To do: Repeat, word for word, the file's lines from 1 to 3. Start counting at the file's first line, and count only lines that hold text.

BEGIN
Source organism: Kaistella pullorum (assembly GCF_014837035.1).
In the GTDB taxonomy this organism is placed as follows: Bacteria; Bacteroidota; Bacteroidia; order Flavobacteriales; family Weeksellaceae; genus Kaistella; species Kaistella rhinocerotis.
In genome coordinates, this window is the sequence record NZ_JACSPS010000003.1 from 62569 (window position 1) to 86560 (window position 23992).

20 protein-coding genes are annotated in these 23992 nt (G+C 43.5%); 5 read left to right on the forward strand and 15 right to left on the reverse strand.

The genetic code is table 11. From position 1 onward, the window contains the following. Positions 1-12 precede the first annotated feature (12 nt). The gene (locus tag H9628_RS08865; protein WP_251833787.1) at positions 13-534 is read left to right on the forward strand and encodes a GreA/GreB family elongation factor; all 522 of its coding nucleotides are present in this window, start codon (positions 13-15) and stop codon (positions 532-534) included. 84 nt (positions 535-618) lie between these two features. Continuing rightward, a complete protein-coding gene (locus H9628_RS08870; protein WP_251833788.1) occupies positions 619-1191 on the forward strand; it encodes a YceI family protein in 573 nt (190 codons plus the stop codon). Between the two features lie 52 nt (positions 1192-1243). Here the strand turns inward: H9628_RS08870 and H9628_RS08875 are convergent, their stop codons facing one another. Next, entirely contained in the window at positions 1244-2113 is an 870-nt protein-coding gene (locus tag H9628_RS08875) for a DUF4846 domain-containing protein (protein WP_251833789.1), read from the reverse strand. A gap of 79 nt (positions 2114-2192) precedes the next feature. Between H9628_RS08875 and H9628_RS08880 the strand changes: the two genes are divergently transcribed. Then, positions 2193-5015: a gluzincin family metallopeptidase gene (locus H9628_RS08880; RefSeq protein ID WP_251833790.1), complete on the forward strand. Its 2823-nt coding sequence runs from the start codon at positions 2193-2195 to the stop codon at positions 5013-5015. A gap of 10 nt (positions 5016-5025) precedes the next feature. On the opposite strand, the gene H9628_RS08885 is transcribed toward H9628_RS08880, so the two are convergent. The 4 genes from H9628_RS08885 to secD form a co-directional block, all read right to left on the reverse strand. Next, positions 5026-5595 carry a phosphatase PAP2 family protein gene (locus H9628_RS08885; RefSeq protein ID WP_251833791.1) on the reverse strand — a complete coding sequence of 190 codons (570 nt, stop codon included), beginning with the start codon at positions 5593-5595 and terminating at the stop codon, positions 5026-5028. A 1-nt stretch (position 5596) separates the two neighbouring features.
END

Source organism: Kaistella pullorum (assembly GCF_014837035.1).
In the GTDB taxonomy this organism is placed as follows: Bacteria; Bacteroidota; Bacteroidia; order Flavobacteriales; family Weeksellaceae; genus Kaistella; species Kaistella rhinocerotis.
In genome coordinates, this window is the sequence record NZ_JACSPS010000003.1 from 62569 (window position 1) to 86560 (window position 23992).